CITESis the singles most important treaty protecting species at an international level.CITES stands for Convention on International Trade in Endangered Species. It was established in 1973in association with theUnited Nations EnvironmentalProgram (UNEP). Currently, the treatyhas been ratified by more than 120 countries.CITES is headquartered in Switzerland.It establishes lists (known as Appendices) of species for which the international trade has to be regulated and monitored.Those nations which are affiliated agree to restrict the trade and destructive exploitation of these species. Appendix I includes approximately 675 animals and plants for which commercial trade is prohibited. Appendix II include approximately 3700 animals and 21,000 plants whose international trade is monitored and restricted.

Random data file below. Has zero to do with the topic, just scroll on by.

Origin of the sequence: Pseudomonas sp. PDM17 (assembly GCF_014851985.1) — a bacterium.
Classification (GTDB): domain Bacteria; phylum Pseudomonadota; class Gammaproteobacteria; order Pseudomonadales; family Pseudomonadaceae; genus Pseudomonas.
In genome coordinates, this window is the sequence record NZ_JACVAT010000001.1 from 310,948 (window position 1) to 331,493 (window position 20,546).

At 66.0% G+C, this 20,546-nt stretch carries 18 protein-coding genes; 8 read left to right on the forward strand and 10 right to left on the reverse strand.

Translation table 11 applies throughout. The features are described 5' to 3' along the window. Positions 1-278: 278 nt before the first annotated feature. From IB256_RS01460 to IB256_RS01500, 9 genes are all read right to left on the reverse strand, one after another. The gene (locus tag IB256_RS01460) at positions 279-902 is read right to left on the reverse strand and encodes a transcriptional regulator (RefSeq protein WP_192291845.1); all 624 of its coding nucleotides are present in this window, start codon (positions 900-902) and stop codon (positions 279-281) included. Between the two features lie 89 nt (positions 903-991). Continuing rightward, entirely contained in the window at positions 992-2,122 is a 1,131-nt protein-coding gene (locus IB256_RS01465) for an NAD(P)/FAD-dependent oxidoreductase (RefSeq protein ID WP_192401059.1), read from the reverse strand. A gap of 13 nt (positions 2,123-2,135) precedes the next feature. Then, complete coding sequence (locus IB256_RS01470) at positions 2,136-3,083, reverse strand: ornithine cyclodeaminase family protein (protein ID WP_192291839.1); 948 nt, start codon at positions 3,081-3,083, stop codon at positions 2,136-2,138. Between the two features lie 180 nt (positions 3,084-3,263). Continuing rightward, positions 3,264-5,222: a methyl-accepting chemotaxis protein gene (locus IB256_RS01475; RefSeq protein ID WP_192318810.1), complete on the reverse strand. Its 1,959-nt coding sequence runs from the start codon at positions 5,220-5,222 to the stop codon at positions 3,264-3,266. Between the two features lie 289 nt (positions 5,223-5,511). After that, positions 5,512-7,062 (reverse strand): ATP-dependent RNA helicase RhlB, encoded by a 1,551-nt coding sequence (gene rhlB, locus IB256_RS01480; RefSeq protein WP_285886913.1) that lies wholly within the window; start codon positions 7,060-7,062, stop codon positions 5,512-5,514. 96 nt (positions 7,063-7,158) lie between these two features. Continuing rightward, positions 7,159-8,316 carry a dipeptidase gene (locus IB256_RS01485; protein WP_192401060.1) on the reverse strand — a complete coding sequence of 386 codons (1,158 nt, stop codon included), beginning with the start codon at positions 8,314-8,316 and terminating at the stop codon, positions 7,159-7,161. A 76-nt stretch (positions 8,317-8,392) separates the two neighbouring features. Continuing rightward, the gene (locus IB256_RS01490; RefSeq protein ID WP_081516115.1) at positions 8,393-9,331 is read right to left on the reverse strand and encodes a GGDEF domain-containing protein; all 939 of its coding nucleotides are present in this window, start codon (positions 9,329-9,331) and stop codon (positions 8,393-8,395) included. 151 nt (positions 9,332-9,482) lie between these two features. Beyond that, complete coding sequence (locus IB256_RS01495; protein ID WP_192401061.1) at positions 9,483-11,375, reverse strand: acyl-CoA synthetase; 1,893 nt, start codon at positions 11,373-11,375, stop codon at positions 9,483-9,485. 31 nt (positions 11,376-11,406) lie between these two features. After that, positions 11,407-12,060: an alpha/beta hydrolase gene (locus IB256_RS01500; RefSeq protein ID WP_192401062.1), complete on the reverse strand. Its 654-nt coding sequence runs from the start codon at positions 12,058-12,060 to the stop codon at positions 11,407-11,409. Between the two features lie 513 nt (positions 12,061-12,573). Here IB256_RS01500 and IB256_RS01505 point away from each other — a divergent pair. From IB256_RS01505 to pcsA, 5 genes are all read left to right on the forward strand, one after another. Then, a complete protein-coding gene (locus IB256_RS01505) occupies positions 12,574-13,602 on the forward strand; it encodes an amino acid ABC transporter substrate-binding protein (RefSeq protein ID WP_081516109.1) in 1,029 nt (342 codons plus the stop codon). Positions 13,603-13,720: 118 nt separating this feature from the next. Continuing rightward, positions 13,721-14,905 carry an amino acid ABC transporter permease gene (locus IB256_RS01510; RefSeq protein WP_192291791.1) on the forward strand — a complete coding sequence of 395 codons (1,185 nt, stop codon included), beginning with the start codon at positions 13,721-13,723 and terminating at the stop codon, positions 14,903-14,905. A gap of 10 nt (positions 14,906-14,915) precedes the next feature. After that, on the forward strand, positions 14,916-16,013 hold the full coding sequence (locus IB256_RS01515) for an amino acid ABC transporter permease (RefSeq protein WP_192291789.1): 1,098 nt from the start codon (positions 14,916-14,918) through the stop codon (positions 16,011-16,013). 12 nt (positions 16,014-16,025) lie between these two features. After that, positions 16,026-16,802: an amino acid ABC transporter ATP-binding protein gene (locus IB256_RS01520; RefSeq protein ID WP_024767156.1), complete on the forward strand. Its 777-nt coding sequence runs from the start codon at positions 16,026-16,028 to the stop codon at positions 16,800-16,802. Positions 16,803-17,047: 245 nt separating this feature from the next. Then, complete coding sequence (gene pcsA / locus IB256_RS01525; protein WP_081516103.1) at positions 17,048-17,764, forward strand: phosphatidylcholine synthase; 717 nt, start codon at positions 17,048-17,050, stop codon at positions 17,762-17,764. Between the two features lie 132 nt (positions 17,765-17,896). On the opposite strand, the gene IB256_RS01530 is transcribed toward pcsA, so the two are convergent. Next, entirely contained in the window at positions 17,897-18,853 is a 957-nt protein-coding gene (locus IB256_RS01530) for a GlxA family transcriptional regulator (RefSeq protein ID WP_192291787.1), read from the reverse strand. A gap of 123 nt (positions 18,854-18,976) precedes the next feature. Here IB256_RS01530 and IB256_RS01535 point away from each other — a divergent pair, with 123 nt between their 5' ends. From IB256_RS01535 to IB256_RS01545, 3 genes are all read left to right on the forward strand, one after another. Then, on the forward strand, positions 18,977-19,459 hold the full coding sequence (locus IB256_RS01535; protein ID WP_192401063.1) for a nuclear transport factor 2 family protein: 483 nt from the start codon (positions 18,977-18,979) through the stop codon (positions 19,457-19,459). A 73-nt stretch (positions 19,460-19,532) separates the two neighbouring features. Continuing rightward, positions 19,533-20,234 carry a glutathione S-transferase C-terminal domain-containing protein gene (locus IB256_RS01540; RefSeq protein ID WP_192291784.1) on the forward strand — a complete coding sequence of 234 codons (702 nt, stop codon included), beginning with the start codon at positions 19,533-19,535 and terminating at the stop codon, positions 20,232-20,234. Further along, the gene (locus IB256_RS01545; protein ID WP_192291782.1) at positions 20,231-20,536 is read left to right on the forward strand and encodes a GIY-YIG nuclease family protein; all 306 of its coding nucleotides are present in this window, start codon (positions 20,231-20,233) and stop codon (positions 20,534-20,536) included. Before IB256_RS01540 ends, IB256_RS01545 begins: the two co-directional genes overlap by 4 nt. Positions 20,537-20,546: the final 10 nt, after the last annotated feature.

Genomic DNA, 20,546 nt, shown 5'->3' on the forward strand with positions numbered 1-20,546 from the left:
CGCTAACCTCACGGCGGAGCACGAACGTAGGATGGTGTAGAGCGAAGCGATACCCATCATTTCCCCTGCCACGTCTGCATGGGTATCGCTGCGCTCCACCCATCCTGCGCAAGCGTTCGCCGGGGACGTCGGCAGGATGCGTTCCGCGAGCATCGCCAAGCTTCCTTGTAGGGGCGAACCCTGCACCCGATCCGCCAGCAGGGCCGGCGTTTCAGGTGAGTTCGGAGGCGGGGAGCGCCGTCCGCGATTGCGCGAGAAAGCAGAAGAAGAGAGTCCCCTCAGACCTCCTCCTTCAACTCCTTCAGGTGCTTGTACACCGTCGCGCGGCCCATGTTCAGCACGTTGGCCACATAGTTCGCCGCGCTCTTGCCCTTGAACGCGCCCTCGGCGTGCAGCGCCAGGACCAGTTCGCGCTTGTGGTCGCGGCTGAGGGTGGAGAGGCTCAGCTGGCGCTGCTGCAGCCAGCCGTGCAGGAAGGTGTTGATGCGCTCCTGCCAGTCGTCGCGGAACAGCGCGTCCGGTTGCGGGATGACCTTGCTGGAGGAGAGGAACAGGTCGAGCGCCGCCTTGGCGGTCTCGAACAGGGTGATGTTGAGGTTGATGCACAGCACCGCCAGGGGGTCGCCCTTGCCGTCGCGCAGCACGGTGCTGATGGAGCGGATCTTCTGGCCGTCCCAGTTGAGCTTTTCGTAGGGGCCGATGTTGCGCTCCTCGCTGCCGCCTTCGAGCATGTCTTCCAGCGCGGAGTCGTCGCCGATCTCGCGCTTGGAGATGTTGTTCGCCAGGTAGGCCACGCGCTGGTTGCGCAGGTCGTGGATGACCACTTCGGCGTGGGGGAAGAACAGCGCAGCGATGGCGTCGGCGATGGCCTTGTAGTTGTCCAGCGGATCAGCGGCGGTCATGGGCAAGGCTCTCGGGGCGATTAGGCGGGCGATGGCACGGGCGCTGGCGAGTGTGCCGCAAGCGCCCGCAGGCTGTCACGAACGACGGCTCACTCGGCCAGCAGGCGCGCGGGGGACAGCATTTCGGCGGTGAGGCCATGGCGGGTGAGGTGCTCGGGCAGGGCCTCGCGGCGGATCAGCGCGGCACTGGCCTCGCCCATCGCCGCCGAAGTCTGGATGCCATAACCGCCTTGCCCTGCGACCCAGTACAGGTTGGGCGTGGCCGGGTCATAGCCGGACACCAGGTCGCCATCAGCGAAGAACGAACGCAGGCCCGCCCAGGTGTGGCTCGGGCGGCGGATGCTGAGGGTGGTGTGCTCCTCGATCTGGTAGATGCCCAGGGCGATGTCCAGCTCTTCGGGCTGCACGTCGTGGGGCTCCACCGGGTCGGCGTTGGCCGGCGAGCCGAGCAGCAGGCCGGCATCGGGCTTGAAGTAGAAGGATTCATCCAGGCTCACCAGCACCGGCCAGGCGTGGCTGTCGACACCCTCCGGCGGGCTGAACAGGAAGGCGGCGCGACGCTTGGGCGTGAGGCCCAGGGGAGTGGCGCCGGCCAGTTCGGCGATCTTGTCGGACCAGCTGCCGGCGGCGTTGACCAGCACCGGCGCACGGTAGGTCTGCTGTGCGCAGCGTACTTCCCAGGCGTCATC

International treaties such as CITES are implemented once the countries signed pass laws and enforce them. Once these laws have been passed within a country, police, wildlife inspectors, customs officials and other government agents can arrest and prosecute anyone who possesses or trades organisms which are listed by the treaty and seize them.
Member countries are required to have their own management and scientific authorities to comply with their CITES obligations.NGO's such as the IUCN, WWF, TRAFFIC network, and WCMC provide advice and assistance to the authorities.
The protection of biological diversity has to be addressed at many levels of government. Although the major control systems that exist today are based within individual countries, international trade agreements are becoming widely used to protect species and habitats. International cooperation is extremely important for many reasons. First, many species migrate across international boundaries; therefore, these species must be protected wherever they are at the time and the habitats they will occupy when they migrate. If a species is in…